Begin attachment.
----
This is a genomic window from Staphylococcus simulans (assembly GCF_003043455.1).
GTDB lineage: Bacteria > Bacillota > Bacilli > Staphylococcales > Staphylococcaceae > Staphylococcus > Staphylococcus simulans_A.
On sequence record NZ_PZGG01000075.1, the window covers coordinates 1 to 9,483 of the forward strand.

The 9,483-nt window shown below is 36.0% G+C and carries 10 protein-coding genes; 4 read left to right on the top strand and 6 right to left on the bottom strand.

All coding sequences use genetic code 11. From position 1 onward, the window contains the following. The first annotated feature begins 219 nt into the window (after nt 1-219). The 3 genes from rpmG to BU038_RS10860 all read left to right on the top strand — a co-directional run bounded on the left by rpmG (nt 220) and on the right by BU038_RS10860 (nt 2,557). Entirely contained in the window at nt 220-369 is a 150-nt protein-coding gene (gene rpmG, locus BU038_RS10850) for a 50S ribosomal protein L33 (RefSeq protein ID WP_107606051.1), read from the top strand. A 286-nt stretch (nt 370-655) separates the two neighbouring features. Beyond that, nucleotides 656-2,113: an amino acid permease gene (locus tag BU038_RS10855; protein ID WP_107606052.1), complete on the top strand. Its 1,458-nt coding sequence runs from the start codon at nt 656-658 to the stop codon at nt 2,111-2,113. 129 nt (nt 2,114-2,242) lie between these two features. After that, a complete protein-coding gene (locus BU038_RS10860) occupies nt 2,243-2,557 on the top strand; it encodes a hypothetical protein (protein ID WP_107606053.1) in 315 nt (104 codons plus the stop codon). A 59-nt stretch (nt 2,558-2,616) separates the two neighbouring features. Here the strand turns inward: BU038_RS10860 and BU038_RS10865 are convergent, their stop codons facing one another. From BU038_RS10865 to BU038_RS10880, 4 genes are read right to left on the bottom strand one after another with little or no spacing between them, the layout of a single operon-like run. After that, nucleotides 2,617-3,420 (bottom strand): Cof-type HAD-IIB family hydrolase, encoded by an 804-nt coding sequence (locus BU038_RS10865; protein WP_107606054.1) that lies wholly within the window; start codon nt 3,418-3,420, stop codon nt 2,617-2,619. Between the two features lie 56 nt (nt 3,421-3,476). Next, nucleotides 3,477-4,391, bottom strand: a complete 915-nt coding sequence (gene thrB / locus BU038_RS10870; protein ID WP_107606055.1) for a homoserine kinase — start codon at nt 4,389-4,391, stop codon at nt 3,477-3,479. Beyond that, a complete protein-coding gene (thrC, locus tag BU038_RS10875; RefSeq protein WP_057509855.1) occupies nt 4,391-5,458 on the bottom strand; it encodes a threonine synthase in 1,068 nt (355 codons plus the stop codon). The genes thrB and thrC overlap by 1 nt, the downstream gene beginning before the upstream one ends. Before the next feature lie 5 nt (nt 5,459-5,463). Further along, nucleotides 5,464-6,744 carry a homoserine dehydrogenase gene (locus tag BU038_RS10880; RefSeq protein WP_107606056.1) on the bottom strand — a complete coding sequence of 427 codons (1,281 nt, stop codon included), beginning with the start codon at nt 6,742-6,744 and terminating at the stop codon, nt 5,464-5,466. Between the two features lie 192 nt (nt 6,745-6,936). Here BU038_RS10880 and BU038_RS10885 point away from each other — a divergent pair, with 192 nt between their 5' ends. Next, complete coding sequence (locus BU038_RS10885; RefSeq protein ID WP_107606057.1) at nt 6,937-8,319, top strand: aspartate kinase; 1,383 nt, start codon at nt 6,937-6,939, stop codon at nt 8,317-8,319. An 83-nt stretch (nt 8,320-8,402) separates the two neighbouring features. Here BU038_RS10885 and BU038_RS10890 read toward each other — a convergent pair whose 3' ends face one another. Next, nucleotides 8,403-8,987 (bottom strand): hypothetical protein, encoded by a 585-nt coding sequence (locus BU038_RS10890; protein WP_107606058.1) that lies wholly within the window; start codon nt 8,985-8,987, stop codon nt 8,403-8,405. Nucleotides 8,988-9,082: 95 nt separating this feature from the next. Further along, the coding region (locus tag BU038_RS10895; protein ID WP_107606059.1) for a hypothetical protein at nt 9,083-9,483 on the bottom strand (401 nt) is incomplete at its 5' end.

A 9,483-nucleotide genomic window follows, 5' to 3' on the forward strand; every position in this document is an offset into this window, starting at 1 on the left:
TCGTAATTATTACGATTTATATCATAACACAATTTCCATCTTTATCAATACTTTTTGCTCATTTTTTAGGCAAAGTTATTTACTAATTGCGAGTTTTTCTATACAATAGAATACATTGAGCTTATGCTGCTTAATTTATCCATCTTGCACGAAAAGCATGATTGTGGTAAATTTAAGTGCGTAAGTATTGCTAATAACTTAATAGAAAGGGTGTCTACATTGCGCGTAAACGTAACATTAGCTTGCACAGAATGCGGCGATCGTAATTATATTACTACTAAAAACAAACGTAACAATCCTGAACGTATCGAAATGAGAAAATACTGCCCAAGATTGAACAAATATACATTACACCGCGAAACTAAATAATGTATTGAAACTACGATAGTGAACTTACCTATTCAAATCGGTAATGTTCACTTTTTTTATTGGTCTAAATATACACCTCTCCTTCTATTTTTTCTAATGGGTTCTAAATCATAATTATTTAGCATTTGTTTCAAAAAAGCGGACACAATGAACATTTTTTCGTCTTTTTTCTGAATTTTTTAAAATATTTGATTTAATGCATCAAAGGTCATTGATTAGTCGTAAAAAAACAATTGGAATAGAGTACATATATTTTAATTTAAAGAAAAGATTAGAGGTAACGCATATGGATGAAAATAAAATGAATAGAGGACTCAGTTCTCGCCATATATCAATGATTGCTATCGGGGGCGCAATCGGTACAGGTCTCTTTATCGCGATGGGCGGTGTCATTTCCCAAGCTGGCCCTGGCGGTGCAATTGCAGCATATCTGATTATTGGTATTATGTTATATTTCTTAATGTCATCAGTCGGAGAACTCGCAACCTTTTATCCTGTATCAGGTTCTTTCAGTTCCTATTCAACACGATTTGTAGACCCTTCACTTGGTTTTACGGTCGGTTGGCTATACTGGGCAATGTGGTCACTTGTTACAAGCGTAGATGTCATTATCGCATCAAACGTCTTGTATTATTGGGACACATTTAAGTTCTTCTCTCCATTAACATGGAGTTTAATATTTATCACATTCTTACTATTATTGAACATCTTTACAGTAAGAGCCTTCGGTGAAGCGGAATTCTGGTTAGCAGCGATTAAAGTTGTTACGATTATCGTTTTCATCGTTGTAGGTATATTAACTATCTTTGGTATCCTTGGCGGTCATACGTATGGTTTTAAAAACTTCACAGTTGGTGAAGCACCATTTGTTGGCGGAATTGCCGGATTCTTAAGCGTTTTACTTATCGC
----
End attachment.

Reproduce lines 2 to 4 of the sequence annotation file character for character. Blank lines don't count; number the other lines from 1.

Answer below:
GTDB lineage: Bacteria > Bacillota > Bacilli > Staphylococcales > Staphylococcaceae > Staphylococcus > Staphylococcus simulans_A.
On sequence record NZ_PZGG01000075.1, the window covers coordinates 1 to 9,483 of the forward strand.

The 9,483-nt window shown below is 36.0% G+C and carries 10 protein-coding genes; 4 read left to right on the top strand and 6 right to left on the bottom strand.